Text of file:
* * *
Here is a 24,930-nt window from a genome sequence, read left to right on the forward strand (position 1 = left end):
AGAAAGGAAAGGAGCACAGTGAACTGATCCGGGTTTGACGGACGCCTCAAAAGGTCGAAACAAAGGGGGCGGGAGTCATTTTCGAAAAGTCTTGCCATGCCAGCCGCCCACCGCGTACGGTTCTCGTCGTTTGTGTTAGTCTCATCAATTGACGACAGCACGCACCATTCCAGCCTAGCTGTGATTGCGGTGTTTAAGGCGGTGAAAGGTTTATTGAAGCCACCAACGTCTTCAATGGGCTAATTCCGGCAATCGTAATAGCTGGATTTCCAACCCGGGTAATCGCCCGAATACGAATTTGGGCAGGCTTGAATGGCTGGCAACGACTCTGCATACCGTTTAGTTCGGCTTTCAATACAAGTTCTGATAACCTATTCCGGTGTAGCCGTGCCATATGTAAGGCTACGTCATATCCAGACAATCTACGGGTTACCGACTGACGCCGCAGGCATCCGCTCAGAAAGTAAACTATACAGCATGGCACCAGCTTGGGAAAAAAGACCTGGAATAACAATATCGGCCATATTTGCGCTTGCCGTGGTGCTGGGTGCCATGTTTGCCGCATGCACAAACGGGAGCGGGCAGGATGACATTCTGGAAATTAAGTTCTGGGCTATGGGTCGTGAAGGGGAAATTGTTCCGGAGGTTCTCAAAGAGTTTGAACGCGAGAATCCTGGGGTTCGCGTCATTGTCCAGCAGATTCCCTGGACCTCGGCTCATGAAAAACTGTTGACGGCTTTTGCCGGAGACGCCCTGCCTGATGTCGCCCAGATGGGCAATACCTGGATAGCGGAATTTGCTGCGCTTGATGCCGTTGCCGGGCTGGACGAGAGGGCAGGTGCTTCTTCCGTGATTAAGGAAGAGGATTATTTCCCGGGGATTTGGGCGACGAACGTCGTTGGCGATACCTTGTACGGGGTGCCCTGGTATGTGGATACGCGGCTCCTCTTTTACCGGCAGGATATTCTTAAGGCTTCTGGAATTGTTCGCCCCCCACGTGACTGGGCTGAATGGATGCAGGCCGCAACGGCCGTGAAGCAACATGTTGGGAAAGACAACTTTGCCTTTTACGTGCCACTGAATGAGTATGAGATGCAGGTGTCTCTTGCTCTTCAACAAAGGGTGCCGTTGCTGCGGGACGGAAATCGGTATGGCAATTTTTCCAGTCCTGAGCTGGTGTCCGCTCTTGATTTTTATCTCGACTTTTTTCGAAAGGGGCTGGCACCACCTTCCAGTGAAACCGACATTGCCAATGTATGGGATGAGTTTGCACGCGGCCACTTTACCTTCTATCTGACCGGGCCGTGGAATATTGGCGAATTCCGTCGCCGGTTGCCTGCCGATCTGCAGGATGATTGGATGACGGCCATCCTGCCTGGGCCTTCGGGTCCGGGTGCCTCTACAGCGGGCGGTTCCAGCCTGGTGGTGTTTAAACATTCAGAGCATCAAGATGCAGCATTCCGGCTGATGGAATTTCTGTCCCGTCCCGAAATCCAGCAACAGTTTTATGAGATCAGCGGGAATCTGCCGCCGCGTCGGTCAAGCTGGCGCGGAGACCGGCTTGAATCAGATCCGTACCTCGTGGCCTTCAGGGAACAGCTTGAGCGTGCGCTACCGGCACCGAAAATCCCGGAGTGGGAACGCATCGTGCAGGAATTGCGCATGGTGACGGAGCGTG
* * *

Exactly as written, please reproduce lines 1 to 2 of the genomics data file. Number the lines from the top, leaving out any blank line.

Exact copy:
Here is a 24,930-nt window from a genome sequence, read left to right on the forward strand (position 1 = left end):
AGAAAGGAAAGGAGCACAGTGAACTGATCCGGGTTTGACGGACGCCTCAAAAGGTCGAAACAAAGGGGGCGGGAGTCATTTTCGAAAAGTCTTGCCATGCCAGCCGCCCACCGCGTACGGTTCTCGTCGTTTGTGTTAGTCTCATCAATTGACGACAGCACGCACCATTCCAGCCTAGCTGTGATTGCGGTGTTTAAGGCGGTGAAAGGTTTATTGAAGCCACCAACGTCTTCAATGGGCTAATTCCGGCAATCGTAATAGCTGGATTTCCAACCCGGGTAATCGCCCGAATACGAATTTGGGCAGGCTTGAATGGCTGGCAACGACTCTGCATACCGTTTAGTTCGGCTTTCAATACAAGTTCTGATAACCTATTCCGGTGTAGCCGTGCCATATGTAAGGCTACGTCATATCCAGACAATCTACGGGTTACCGACTGACGCCGCAGGCATCCGCTCAGAAAGTAAACTATACAGCATGGCACCAGCTTGGGAAAAAAGACCTGGAATAACAATATCGGCCATATTTGCGCTTGCCGTGGTGCTGGGTGCCATGTTTGCCGCATGCACAAACGGGAGCGGGCAGGATGACATTCTGGAAATTAAGTTCTGGGCTATGGGTCGTGAAGGGGAAATTGTTCCGGAGGTTCTCAAAGAGTTTGAACGCGAGAATCCTGGGGTTCGCGTCATTGTCCAGCAGATTCCCTGGACCTCGGCTCATGAAAAACTGTTGACGGCTTTTGCCGGAGACGCCCTGCCTGATGTCGCCCAGATGGGCAATACCTGGATAGCGGAATTTGCTGCGCTTGATGCCGTTGCCGGGCTGGACGAGAGGGCAGGTGCTTCTTCCGTGATTAAGGAAGAGGATTATTTCCCGGGGATTTGGGCGACGAACGTCGTTGGCGATACCTTGTACGGGGTGCCCTGGTATGTGGATACGCGGCTCCTCTTTTACCGGCAGGATATTCTTAAGGCTTCTGGAATTGTTCGCCCCCCACGTGACTGGGCTGAATGGATGCAGGCCGCAACGGCCGTGAAGCAACATGTTGGGAAAGACAACTTTGCCTTTTACGTGCCACTGAATGAGTATGAGATGCAGGTGTCTCTTGCTCTTCAACAAAGGGTGCCGTTGCTGCGGGACGGAAATCGGTATGGCAATTTTTCCAGTCCTGAGCTGGTGTCCGCTCTTGATTTTTATCTCGACTTTTTTCGAAAGGGGCTGGCACCACCTTCCAGTGAAACCGACATTGCCAATGTATGGGATGAGTTTGCACGCGGCCACTTTACCTTCTATCTGACCGGGCCGTGGAATATTGGCGAATTCCGTCGCCGGTTGCCTGCCGATCTGCAGGATGATTGGATGACGGCCATCCTGCCTGGGCCTTCGGGTCCGGGTGCCTCTACAGCGGGCGGTTCCAGCCTGGTGGTGTTTAAACATTCAGAGCATCAAGATGCAGCATTCCGGCTGATGGAATTTCTGTCCCGTCCCGAAATCCAGCAACAGTTTTATGAGATCAGCGGGAATCTGCCGCCGCGTCGGTCAAGCTGGCGCGGAGACCGGCTTGAATCAGATCCGTACCTCGTGGCCTTCAGGGAACAGCTTGAGCGTGCGCTACCGGCACCGAAAATCCCGGAGTGGGAACGCATCGTGCAGGAATTGCGCATGGTGACGGAGCGTG